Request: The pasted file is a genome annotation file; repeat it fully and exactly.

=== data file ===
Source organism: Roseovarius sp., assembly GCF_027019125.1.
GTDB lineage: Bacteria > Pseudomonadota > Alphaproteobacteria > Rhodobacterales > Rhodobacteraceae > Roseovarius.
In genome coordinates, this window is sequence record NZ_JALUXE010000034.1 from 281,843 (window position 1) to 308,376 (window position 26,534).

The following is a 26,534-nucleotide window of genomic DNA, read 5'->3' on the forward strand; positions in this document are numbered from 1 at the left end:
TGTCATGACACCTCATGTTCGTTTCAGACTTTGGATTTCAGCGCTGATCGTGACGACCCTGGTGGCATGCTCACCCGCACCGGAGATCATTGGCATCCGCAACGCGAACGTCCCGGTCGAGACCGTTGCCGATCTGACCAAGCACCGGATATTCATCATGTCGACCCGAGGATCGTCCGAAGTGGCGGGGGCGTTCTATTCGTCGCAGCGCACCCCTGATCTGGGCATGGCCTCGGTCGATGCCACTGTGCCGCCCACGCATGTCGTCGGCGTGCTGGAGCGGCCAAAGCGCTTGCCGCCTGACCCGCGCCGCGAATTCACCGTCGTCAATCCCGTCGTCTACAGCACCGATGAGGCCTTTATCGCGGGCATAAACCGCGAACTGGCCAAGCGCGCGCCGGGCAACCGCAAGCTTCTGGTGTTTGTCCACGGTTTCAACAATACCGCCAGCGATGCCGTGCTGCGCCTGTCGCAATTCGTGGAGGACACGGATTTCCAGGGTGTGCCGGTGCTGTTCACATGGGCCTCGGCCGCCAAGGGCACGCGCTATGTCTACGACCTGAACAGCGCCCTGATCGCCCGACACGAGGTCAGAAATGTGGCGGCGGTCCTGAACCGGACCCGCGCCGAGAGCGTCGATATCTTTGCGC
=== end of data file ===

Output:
Source organism: Roseovarius sp., assembly GCF_027019125.1.
GTDB lineage: Bacteria > Pseudomonadota > Alphaproteobacteria > Rhodobacterales > Rhodobacteraceae > Roseovarius.
In genome coordinates, this window is sequence record NZ_JALUXE010000034.1 from 281,843 (window position 1) to 308,376 (window position 26,534).

The following is a 26,534-nucleotide window of genomic DNA, read 5'->3' on the forward strand; positions in this document are numbered from 1 at the left end:
TGTCATGACACCTCATGTTCGTTTCAGACTTTGGATTTCAGCGCTGATCGTGACGACCCTGGTGGCATGCTCACCCGCACCGGAGATCATTGGCATCCGCAACGCGAACGTCCCGGTCGAGACCGTTGCCGATCTGACCAAGCACCGGATATTCATCATGTCGACCCGAGGATCGTCCGAAGTGGCGGGGGCGTTCTATTCGTCGCAGCGCACCCCTGATCTGGGCATGGCCTCGGTCGATGCCACTGTGCCGCCCACGCATGTCGTCGGCGTGCTGGAGCGGCCAAAGCGCTTGCCGCCTGACCCGCGCCGCGAATTCACCGTCGTCAATCCCGTCGTCTACAGCACCGATGAGGCCTTTATCGCGGGCATAAACCGCGAACTGGCCAAGCGCGCGCCGGGCAACCGCAAGCTTCTGGTGTTTGTCCACGGTTTCAACAATACCGCCAGCGATGCCGTGCTGCGCCTGTCGCAATTCGTGGAGGACACGGATTTCCAGGGTGTGCCGGTGCTGTTCACATGGGCCTCGGCCGCCAAGGGCACGCGCTATGTCTACGACCTGAACAGCGCCCTGATCGCCCGACACGAGGTCAGAAATGTGGCGGCGGTCCTGAACCGGACCCGCGCCGAGAGCGTCGATATCTTTGCGC